Sunday, April 30, 2006

The Beat That My Heart Skipped (2005)

Having seen this and Read My Lips, I now think of Jacques Audiard as France's answer to Gary Fleder. He's a perfectly competent genre workhorse who nevertheless will likely never make a good film because he can't let his film work itself out. Nothing is subtle when it can be big, bold and obvious. I suspect Audiard is, on some level, aware of these tendencies within himself. Otherwise, why the opening monologue from a minor character that spells all the film's father issues right the fuck out? I never got the sense, watching this, that the characters in it exist when they aren't on camera -- everyone sort of drifts in when needed and then drifts out again to be forgotten until the next plot point. Roman Duris deserves a lot of credit for attempting an inward performance in a film that's all surface, but he's in over his head. Audiard also deserves to be slapped for two punishable-by-testicle-stomping offenses: Firstly, he sets an act of violence to an ironically sunny pop song (this time "The Locomotion"), which is so hoary that it's depressing to see people still doing it, and secondly he casts Emmanuelle Devos and wastes her in a dumb, pointless role -- you just don't waste the amazing Ms. Devos. What this film reminds me of most is a faux Grecian urn -- it's pretty on the outside, but if you look into it all you'll find is stale air and cobwebs. You can do better, France. We have enough hackwork like this here, thanks all the same.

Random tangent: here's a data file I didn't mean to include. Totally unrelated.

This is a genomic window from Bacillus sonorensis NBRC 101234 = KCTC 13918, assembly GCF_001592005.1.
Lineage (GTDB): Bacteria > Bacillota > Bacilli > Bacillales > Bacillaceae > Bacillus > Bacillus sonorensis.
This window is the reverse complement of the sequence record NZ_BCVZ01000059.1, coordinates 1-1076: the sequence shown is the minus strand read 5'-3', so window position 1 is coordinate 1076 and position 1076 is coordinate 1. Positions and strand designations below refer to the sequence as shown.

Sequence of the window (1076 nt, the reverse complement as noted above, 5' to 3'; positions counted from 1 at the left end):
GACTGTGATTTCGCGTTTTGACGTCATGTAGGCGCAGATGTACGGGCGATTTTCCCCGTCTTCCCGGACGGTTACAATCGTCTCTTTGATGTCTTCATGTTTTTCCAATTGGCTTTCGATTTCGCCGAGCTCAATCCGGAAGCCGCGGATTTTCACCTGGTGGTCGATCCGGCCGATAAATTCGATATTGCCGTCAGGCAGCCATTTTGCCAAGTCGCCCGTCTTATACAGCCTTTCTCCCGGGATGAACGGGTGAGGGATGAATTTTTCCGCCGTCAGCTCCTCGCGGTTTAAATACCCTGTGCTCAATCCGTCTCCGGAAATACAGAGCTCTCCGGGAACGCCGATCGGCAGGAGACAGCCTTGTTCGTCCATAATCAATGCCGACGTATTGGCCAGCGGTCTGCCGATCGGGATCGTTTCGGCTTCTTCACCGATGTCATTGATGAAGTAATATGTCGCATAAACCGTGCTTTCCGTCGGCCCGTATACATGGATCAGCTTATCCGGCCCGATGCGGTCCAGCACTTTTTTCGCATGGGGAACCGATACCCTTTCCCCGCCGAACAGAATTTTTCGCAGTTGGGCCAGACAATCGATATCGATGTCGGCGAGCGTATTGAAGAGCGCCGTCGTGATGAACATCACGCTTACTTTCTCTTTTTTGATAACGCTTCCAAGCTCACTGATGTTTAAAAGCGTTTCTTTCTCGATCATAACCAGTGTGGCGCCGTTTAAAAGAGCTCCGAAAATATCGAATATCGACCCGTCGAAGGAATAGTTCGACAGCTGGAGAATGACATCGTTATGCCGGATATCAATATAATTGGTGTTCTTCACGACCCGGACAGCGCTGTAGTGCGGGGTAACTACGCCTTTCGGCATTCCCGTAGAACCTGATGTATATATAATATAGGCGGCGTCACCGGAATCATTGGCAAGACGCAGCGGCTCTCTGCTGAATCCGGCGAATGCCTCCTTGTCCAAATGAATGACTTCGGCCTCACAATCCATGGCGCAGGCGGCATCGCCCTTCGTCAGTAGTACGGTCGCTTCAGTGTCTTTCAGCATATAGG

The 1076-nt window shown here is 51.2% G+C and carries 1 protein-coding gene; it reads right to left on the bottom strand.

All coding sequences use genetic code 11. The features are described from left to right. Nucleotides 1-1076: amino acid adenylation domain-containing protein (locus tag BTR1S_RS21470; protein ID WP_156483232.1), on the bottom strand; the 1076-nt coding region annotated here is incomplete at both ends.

Grade: C


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